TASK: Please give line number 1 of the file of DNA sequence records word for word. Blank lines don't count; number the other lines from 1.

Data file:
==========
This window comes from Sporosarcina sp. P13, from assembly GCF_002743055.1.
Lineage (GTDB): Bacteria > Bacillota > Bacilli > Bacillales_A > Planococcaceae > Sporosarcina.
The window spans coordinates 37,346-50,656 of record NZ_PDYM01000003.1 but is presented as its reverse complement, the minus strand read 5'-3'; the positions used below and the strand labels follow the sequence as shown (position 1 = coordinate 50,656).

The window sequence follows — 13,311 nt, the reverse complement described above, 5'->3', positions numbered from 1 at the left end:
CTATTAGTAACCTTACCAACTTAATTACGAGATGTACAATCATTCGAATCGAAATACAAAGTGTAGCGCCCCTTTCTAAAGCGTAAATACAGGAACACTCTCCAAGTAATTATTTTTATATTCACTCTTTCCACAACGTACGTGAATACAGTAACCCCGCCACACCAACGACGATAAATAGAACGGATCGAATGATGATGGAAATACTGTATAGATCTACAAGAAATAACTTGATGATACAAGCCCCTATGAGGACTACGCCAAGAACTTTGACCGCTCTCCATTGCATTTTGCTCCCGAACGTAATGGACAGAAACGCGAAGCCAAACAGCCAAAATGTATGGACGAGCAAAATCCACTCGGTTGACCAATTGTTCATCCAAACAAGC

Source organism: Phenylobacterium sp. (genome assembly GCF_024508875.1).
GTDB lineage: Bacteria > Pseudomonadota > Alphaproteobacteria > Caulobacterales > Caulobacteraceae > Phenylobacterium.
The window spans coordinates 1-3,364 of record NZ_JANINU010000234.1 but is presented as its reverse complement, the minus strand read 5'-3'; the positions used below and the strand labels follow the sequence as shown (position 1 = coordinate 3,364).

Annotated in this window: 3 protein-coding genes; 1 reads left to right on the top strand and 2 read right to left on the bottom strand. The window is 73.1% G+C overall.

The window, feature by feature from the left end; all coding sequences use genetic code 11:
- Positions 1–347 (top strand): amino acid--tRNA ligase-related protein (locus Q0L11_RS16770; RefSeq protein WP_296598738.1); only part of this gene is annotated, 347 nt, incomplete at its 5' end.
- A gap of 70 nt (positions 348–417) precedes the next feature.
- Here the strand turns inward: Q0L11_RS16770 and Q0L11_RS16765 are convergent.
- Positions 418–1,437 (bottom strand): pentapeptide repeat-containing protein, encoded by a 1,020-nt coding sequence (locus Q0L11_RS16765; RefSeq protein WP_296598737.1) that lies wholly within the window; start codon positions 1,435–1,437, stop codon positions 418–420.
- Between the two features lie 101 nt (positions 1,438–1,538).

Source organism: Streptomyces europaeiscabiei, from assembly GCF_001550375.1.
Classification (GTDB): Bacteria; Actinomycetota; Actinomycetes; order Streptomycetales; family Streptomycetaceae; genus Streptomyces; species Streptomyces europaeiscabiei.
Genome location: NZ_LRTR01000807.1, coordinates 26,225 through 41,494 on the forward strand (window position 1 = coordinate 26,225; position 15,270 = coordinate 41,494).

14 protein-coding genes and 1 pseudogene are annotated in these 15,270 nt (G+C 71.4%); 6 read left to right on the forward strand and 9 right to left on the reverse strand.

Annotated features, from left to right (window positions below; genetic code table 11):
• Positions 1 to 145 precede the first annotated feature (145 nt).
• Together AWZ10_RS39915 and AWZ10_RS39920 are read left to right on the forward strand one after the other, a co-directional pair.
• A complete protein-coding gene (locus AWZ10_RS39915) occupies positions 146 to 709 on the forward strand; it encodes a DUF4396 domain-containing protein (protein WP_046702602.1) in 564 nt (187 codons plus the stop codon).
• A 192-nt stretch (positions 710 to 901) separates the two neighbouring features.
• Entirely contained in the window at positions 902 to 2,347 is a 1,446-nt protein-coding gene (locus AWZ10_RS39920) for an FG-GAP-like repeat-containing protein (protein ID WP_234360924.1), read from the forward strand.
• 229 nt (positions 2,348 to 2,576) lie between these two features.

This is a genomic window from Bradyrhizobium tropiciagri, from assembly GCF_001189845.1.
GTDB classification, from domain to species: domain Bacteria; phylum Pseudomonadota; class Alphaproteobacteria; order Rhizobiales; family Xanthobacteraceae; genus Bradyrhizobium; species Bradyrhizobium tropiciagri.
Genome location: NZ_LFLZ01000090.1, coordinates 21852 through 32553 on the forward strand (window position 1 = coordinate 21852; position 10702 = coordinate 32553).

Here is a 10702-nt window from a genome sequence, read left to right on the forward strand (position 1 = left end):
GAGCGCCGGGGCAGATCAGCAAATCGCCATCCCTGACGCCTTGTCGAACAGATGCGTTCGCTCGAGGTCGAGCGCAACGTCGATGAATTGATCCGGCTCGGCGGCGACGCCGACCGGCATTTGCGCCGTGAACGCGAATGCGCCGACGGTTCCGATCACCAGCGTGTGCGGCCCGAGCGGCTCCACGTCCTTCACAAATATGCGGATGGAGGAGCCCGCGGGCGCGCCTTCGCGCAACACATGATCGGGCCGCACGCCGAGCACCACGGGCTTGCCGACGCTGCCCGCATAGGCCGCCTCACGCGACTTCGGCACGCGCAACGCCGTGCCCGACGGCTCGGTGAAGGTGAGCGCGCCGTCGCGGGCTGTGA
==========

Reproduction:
This window comes from Sporosarcina sp. P13, from assembly GCF_002743055.1.